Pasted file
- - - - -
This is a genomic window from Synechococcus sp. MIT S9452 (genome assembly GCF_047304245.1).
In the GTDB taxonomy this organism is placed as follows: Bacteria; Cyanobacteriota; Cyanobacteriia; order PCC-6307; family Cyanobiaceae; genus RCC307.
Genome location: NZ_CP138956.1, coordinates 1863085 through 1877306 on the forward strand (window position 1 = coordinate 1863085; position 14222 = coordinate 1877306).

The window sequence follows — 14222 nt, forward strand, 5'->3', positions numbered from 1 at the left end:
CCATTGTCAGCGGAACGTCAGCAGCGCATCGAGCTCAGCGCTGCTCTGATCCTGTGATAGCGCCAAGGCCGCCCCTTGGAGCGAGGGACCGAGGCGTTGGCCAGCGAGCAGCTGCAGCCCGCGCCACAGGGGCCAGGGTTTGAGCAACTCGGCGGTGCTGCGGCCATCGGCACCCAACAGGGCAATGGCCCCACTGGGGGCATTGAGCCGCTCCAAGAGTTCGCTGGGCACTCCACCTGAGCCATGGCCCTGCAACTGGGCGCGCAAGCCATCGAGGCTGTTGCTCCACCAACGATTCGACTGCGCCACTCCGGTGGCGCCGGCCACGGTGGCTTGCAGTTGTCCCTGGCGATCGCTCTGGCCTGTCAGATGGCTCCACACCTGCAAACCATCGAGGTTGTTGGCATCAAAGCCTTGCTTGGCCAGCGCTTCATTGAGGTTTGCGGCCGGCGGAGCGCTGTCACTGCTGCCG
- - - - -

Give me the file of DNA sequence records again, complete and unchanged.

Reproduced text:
This is a genomic window from Synechococcus sp. MIT S9452 (genome assembly GCF_047304245.1).
In the GTDB taxonomy this organism is placed as follows: Bacteria; Cyanobacteriota; Cyanobacteriia; order PCC-6307; family Cyanobiaceae; genus RCC307.
Genome location: NZ_CP138956.1, coordinates 1863085 through 1877306 on the forward strand (window position 1 = coordinate 1863085; position 14222 = coordinate 1877306).

The window sequence follows — 14222 nt, forward strand, 5'->3', positions numbered from 1 at the left end:
CCATTGTCAGCGGAACGTCAGCAGCGCATCGAGCTCAGCGCTGCTCTGATCCTGTGATAGCGCCAAGGCCGCCCCTTGGAGCGAGGGACCGAGGCGTTGGCCAGCGAGCAGCTGCAGCCCGCGCCACAGGGGCCAGGGTTTGAGCAACTCGGCGGTGCTGCGGCCATCGGCACCCAACAGGGCAATGGCCCCACTGGGGGCATTGAGCCGCTCCAAGAGTTCGCTGGGCACTCCACCTGAGCCATGGCCCTGCAACTGGGCGCGCAAGCCATCGAGGCTGTTGCTCCACCAACGATTCGACTGCGCCACTCCGGTGGCGCCGGCCACGGTGGCTTGCAGTTGTCCCTGGCGATCGCTCTGGCCTGTCAGATGGCTCCACACCTGCAAACCATCGAGGTTGTTGGCATCAAAGCCTTGCTTGGCCAGCGCTTCATTGAGGTTTGCGGCCGGCGGAGCGCTGTCACTGCTGCCG